Sonia Hickey

About Sonia Hickey

Sonia Hickey is a freelance writer, magazine journalist and owner of “Woman with Words”. She has a strong interest in social justice and is a member of the Sydney Criminal Lawyers content team.

This is how much it cost the taxpayer redoing Scott Morrison’s kitchen

In yet another example of poor timing, an audit has revealed yet more taxpayer expenditure on behalf of Scott Morrison’s private life.

 

 

Taxpayers have forked out thousands of dollars on kitchen and home appliances as well as restocking the wine cellar for Scott Morrison and his family.

New government audit reports for 2019 show how public money was used to purchase goods for the newly-elected PM’s homes in Canberra and Sydney.

One of the largest expenses over the 2018-19 summer was for four Dyson fans. Arguably though, this was money well spent because the top-of-the-range coolers come with HEPA (High-Efficiency Particulate Air) filters, and report air quality levels in real-time, which would have certainly been useful in the ensuing bushfires, making sure that the Morrison family weren’t overly bothered by harmful bushfire smoke particles that hung over many east coast towns and cities, for days on end.

Another expense was a Sous Vide machine that gently cooks vacuum-sealed food in a water bath.

 

Stocking the wine cellar

Taxpayers are also footing the bill for the PM’s extensive wine collection. Audit reports show that the total cost of the Prime Minister’s cellar in Kirribilli has jumped by fifty per cent.

Figures show that the collection, worth about $8300 at the Prime Minister’s official residences, is still less than Kevin Rudd’s $14,000 booze collection but similar to Malcolm Turnbull’s which was worth close to $9000.

In the last 12 months, taxpayers have also covered the cost of numerous whitegoods, including a $60 rice cooker, an $89 steam iron, a $258 Kitchen Aid blender and a $299 Nespresso coffee machine.

 

Taxpayer-funded security on holidays

But that’s not all. Public money also paid for a team of Australian Federal Police officers to provide round-the-clock security for the PM on both is recent family holidays, to Fiji several months ago, and Hawaii late last year. The Hawaiian trip angered many Australians who believed that he should have remained at home with the bushfire crisis beginning to escalate.

During official overseas trips, the PM travels with a team of four or more AFP officers.

These close personal protection (CPP) officers travel with him at all times. Two remain with him, while another team sets up live CCTV vision of his location to monitor the coming and going of all people in the immediate vicinity. Prior to leaving the country, the security team must prepare a Standard Tactical Plan (STP) and upon return, a Post Visit Report (PVR).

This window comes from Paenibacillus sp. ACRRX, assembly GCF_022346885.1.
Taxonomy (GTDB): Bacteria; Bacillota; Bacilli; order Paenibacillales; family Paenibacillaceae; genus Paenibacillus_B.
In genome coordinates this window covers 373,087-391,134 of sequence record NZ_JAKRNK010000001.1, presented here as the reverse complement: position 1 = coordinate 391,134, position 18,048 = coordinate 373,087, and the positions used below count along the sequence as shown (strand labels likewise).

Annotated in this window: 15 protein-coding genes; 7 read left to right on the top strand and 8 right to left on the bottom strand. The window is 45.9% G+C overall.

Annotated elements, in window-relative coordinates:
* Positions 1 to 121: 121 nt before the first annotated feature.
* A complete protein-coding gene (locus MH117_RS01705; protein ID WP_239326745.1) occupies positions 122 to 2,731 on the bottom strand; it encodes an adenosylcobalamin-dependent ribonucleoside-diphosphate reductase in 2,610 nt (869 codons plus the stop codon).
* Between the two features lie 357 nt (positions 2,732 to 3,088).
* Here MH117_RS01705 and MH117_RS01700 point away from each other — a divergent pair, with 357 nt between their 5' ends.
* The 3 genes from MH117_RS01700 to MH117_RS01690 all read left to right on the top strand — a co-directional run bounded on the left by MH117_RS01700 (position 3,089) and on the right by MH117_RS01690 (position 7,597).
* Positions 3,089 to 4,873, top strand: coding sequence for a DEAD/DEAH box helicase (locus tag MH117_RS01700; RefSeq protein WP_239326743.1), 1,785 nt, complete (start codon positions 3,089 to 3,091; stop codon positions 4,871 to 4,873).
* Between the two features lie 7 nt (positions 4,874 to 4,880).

While these security measures are not uncommon for any leaders, previously in Australia or around the globe, the additional costs associated with taking this team overseas can be avoided if the PM stays at home for his holidays, as was the practice of former PMs including John Howard, Kevin Rudd, and Julia Gillard.

 

Audit reports show that the total cost of the Prime Minister’s cellar in Kirribilli has jumped by fifty per cent. 

 

The PM himself earns almost $550,000 a year. Not only does he reap the benefits of tax-payer funded perks while in office, but he will also receive many in retirement. along with a substantial pension. If these things are guaranteed, it’s difficult to see any built-in financial incentive for him to do as he expects all other Australians to do, and that is work harder, make a meaningful contribution to the country.

By comparison, the average annual salary sits at around $80,000-$90,000 and many of our most important workers – nurses, teachers don’t even earn that. Then there are the homeless. People on the poverty line. And the welfare recipients.

Those on Newstart can claim the grand total of $277 per week, which incidentally is the lowest rate of any country in the entire OECD.

According to a Salvation Army report in 2018, in real terms, this means that most people on Newstart, after paying accommodation and other expenses live on less than $20 a day.

Despite many MPs lobbying for an increase in welfare payments last year, the PM remained staunch, pushing back with rhetoric that the focus should be getting people off Newstart and into jobs. At the time he claimed that the ‘best form of welfare is a job’.

 

What leadership?

Last year the PM’s badly timed Hawaiian holiday which meant absence in a time of crisis, his tepid response to the national bushfire emergency, his numerous gaffs on tv, radio and while meeting the rural Australians who were crisis, and in particular the refusal of ‘ordinary Australians’ to shake his hand, have simply highlighted his remoteness to real life and lack of understanding of what tens of thousands of Australians have experienced over the past several months: lives lost, the loss of animals and flora and fauna, the loss of homes and the impact on businesses.

All of these actions, and more, have led many to question Scott Morrison’s ability to effectively lead this country. And, in fact, several political commentators have already suggested that his actions over the course of 2019, have already signalled his downfall, and last year some of us even launched a petition to have him removed from office.

While there have been recent murmurs of a leadership challenge within the ranks of the Liberal party, only time will tell how long Scotty from Marketing can really stay on as leader.

 

 

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